Biden has said he would seek to codify Roe v. Wade, the landmark Supreme Court decision that established women's abortion rights nationwide -- a move that could protect that right from mounting legal challenges from Republican-led states.

He has also said he would seek to eliminate the Hyde Amendment, the federal law that bars federal dollars from being used to pay for abortions, except in the cases of rape, incest or when the life of the mother is in jeopardy. Biden previously supported the Hyde Amendment but reversed his position earlier this year amid criticism from his 2020 Democratic presidential rivals.

Biden, in the 2012 vice presidential debate, said he personally opposes abortion.

https://www.cnn.com/2019/10/29/politics/joe-biden-denied-communion-south-carolina-catholic-church/index.html

Do you agree with Biden who makes the distinction between a personal position and public policy position? Or do you think his view of the issue is inconsistent and unworkable? Have you ever denied communion to a public figure for the same or a similar issue?

7
Julie Hirschfeld Davis; Shear, Michael D. New York Times (Online), New York: New York Times Company. Sep 6, 2019.


WASHINGTON — The White House is considering a plan that would effectively bar refugees from most parts of the world from resettling in the United States by cutting back the decades-old program that admits tens of thousands of people each year who are fleeing war, persecution and famine, according to current and former administration officials.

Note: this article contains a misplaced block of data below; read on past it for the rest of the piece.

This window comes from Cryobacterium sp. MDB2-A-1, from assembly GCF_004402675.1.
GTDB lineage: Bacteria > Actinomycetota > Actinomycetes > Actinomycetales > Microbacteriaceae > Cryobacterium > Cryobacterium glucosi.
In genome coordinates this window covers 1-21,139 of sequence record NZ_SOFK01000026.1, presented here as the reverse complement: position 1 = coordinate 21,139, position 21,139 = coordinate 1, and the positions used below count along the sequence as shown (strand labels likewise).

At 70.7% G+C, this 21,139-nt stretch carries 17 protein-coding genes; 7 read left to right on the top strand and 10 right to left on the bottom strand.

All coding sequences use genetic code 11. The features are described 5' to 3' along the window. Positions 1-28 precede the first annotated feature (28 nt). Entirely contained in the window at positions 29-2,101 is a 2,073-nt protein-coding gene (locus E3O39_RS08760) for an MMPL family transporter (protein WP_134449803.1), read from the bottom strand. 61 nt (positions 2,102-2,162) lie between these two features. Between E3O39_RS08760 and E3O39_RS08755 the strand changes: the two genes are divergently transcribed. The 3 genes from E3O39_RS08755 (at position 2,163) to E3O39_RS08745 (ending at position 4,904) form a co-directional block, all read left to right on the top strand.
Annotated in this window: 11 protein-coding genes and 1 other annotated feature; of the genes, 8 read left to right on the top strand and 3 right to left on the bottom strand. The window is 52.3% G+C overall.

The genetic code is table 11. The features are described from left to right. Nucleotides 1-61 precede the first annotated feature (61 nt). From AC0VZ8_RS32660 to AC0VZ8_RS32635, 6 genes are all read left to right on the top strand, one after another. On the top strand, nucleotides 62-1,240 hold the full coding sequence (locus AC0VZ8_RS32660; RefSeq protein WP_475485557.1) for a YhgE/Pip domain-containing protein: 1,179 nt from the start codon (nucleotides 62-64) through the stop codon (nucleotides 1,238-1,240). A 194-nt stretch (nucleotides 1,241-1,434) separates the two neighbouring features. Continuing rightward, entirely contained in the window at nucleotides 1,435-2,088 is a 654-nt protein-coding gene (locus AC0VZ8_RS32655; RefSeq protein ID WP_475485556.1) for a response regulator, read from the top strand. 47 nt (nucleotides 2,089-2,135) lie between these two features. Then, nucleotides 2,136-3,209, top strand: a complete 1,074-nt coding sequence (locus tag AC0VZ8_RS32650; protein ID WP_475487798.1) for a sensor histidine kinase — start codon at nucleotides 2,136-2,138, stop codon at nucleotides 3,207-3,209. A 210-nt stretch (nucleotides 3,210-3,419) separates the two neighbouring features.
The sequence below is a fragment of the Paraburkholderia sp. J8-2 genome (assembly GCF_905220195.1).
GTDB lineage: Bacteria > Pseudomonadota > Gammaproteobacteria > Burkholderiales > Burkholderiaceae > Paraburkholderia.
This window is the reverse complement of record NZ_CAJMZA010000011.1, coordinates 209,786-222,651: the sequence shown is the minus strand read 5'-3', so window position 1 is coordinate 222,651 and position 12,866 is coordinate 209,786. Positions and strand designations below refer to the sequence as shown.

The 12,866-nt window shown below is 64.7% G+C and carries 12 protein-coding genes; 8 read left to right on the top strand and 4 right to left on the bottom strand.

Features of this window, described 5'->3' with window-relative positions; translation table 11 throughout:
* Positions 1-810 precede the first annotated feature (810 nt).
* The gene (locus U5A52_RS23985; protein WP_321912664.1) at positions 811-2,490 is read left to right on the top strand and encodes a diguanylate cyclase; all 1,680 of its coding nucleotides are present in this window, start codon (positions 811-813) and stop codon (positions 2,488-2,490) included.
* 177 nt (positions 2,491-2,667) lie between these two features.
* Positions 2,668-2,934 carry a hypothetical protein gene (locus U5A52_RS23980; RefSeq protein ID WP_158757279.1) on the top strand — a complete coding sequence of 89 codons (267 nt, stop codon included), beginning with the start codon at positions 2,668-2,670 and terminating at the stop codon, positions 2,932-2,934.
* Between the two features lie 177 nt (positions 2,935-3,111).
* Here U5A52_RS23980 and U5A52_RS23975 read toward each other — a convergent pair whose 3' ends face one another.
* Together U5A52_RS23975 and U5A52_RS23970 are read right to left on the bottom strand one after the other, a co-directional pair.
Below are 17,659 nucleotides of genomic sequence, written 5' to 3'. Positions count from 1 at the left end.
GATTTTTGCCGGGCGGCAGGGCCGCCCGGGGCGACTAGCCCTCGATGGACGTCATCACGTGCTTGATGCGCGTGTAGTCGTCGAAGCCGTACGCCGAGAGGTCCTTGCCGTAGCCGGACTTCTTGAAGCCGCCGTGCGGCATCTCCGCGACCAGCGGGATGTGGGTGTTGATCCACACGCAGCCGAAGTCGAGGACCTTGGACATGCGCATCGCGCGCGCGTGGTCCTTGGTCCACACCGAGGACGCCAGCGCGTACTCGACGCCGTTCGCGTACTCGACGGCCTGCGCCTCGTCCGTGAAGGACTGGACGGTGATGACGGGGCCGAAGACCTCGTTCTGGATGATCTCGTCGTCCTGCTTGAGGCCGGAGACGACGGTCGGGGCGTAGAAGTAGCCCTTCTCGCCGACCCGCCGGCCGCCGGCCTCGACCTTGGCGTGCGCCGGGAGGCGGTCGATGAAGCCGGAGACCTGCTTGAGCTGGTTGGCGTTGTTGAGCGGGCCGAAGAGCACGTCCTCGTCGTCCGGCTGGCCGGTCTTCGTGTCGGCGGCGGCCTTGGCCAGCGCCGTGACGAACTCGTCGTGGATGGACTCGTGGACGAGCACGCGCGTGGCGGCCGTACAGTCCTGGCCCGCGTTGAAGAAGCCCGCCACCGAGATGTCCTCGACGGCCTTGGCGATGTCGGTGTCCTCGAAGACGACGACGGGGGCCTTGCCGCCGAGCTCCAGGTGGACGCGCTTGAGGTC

In meetings over the past several weeks, one top administration official has proposed zeroing out the program altogether, while leaving the president with the ability to admit refugees in an emergency. Another option that top officials are weighing would cut refugee admissions by half or more, to 10,000 to 15,000 people, but reserve most of those spots for refugees from a few handpicked countries or groups with special status, such as Iraqis and Afghans who work alongside American troops, diplomats and intelligence operatives abroad....

...Advocates of the nearly 50-year refugee program inside and outside the administration fear that approach would effectively starve the program, making it impossible to resettle even those narrow populations.

Helene Cooper and Thomas Gibbons-Neff contributed reporting.

8
Your Turn / EFCA Now Considers Premillennialism a Non-Essential
« on: August 23, 2019, 04:42:04 PM »
In a good move, our Pietistic Free Church cousins drop Premillennialism from their Statement of Faith.

https://www.efca.org/resources/document/efca-statement-faith

https://www.christianitytoday.com/news/2019/august/efca-drops-premillennialism-evangelical-free-church-teds.html

I mention this because this church body descends from Scandinavian Lutherans. They have been heavily influenced by American Revivalism, of course, but it’s nice to see that they have the capacity to walk back that influence even a little. It raises the question of what capacity various churches have for backing off from a peculiar doctrine that would set it apart from the larger tradition of which it might once have been a part.

9
Your Turn / ACNA offers the Book of Common Prayer 2019
« on: July 05, 2019, 04:08:09 PM »
The ACNA has published a new BCP. I find two points particularly interesting. First, I understand that it may lean a bit more on the Protestant side of Anglicanism. Perhaps some of you have an opinion about that. Secondly, I understand that the Psalter is an updated version of the Coverdale Psalter. Apparently the CoE commissioned C.S. Lewis and T.S. Eliot to do the update, but their work never made it into a CoE prayer book. This new book employs that version. So, probably different from the ELW version. 

http://bcp2019.anglicanchurch.net/

http://bcp2019.anglicanmarriage.com/wp-content/uploads/2019/03/bcp2019-psalter.pdf

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Your Turn / A defining moment for the Evangelical Covenant Church
« on: June 20, 2019, 01:38:46 PM »